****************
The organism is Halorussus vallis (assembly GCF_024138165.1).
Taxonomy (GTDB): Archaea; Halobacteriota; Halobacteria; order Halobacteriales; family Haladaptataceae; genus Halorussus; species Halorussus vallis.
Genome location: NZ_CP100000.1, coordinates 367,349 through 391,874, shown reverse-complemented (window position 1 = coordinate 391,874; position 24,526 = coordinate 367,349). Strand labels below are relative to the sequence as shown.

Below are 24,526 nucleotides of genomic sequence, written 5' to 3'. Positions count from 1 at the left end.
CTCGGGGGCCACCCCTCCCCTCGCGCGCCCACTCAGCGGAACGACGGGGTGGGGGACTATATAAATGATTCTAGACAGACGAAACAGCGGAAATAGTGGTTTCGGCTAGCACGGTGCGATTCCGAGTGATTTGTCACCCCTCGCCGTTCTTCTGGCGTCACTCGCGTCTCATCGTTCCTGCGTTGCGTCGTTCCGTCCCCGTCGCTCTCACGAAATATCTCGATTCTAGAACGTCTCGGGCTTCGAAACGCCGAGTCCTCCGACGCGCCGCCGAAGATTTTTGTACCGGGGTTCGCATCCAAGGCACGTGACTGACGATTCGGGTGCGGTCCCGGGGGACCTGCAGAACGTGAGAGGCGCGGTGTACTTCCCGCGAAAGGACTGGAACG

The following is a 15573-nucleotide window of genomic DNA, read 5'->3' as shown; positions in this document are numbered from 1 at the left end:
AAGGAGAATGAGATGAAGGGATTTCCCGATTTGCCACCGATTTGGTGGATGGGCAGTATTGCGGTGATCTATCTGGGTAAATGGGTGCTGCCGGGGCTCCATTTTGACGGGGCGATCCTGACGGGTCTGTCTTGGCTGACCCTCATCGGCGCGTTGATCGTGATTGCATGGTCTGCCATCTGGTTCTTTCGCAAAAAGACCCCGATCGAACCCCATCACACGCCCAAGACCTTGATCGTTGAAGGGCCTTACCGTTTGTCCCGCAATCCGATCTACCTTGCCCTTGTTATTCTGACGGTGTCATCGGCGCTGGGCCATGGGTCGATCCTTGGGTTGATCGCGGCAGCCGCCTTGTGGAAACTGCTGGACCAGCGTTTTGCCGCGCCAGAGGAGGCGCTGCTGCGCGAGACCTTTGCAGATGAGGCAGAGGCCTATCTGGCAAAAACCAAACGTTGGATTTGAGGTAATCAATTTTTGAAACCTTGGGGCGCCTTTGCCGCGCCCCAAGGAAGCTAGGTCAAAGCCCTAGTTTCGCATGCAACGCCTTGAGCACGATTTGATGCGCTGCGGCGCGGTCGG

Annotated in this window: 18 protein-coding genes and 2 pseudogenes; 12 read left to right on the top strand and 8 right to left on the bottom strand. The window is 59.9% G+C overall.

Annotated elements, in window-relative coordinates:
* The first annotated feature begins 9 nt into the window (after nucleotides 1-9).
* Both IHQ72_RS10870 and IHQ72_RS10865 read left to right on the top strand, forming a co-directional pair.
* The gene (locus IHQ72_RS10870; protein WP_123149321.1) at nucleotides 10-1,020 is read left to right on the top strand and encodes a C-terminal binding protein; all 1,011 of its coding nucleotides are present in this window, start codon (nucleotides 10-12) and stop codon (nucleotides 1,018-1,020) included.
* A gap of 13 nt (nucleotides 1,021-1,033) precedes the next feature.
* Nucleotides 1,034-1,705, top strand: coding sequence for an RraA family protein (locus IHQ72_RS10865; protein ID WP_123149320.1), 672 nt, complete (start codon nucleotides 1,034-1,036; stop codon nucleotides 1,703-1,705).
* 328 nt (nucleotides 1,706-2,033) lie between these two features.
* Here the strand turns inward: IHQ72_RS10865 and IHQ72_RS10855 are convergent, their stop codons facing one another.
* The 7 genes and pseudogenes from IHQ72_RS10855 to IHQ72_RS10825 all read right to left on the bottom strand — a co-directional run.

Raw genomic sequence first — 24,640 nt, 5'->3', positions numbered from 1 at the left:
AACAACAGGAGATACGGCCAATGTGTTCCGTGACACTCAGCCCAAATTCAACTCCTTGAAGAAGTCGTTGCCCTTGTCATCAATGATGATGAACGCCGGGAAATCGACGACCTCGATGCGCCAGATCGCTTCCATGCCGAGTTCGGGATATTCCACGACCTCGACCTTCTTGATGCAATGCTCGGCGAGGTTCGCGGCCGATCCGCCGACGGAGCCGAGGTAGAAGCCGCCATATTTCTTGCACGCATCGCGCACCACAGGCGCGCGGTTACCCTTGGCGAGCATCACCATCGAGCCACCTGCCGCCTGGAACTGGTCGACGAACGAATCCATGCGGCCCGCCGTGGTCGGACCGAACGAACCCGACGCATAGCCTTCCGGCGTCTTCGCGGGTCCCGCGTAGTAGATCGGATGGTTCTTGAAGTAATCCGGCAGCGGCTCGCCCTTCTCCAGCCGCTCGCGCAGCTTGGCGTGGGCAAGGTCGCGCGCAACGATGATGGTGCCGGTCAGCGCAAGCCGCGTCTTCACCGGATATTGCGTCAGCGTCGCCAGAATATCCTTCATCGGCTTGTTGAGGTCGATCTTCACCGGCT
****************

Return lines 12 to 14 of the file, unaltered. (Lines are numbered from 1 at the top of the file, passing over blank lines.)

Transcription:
* The gene (locus IHQ72_RS10870; protein WP_123149321.1) at nucleotides 10-1,020 is read left to right on the top strand and encodes a C-terminal binding protein; all 1,011 of its coding nucleotides are present in this window, start codon (nucleotides 10-12) and stop codon (nucleotides 1,018-1,020) included.
* A gap of 13 nt (nucleotides 1,021-1,033) precedes the next feature.
* Nucleotides 1,034-1,705, top strand: coding sequence for an RraA family protein (locus IHQ72_RS10865; protein ID WP_123149320.1), 672 nt, complete (start codon nucleotides 1,034-1,036; stop codon nucleotides 1,703-1,705).